That is why Paul, Silas, Timothy, and Luke walked along the riverside on their first sabbath morning in Philippi -- to see if they could find a Jewish prayer meeting. To their delight they did. But, perhaps to their dismay, they found that the only ones present were women. So the gospel entered Europe through a woman's club. I do not know if you would find that a very promising beginning. Most of us would feel that the way to start evangelizing a city is to gather the most influential people together. But, of course, that is exactly what they did! The most influential people in any community are the women, and I am not joking when I say that. They have a power to work behind the scenes that is absolutely unparalleled. And, in our day, for them to begin forsaking that, and trying to assume a more open power, is absurd to some of us who understand the power of women. So here Paul and Silas, led of God, find the opportunity to address these women by the riverside. There they began to preach the gospel, as always, to the most available people. The second principle they followed was immediately evident:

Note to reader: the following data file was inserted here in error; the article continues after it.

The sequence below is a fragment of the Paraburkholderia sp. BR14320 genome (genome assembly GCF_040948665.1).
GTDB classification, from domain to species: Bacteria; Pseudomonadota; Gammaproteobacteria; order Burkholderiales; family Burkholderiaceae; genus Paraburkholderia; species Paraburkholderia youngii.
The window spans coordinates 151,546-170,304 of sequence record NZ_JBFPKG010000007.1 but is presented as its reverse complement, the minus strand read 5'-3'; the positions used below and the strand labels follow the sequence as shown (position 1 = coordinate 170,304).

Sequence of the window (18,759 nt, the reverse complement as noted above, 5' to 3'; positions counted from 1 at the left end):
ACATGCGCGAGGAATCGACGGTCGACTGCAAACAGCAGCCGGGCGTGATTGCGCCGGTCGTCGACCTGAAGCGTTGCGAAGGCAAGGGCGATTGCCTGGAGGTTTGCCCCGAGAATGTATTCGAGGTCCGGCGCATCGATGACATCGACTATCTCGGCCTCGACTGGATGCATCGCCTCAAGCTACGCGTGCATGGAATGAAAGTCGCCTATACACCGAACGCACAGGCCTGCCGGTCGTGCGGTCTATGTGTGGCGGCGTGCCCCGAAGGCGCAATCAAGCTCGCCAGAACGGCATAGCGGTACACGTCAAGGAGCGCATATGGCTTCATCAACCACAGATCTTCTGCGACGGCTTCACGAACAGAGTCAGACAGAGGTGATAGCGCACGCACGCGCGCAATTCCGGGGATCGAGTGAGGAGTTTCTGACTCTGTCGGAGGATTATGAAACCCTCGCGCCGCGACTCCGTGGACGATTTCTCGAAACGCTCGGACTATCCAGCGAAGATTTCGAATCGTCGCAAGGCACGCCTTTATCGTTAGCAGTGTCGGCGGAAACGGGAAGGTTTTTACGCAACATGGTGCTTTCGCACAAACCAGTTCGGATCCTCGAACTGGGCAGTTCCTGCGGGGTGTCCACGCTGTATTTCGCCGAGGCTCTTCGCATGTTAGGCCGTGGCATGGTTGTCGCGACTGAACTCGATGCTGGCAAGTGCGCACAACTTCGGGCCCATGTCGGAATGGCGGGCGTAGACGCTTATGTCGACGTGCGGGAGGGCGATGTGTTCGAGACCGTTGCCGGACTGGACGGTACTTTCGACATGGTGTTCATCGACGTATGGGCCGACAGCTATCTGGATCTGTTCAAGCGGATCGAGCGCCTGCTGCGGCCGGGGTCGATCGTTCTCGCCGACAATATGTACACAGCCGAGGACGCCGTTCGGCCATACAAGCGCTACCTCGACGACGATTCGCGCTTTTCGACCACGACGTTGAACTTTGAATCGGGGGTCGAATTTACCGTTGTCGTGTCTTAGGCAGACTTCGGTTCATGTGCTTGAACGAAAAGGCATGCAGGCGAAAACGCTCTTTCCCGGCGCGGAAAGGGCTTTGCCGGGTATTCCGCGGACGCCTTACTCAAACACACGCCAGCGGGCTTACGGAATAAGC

One who heard us was a woman named Lydia, from the city of Thyatira, a seller of purple goods, who was a worshipper of God. The Lord opened her heart to give heed to what was said by Paul. And when she was baptized, with her household, she besought us, saying, "If you have judged me to be faithful to the Lord, come to my house and stay." And she prevailed upon us. (Acts 16:14-15 RSV)

The next step after the proclaiming of the Word of God -- the radical, revolutionary message of the gospel -- is always up to God. And these disciples expected God to do something! That, by the way, is the missing note among Christians in many places today. Many churches have given up expecting God to do anything, while they expect to do everything. They expect to organize the program and carry it through. It is literally true, as someone has observed, that many churches today are operating in such a way that, if the Holy Spirit were suddenly removed from their program, nobody would notice that anything had happened.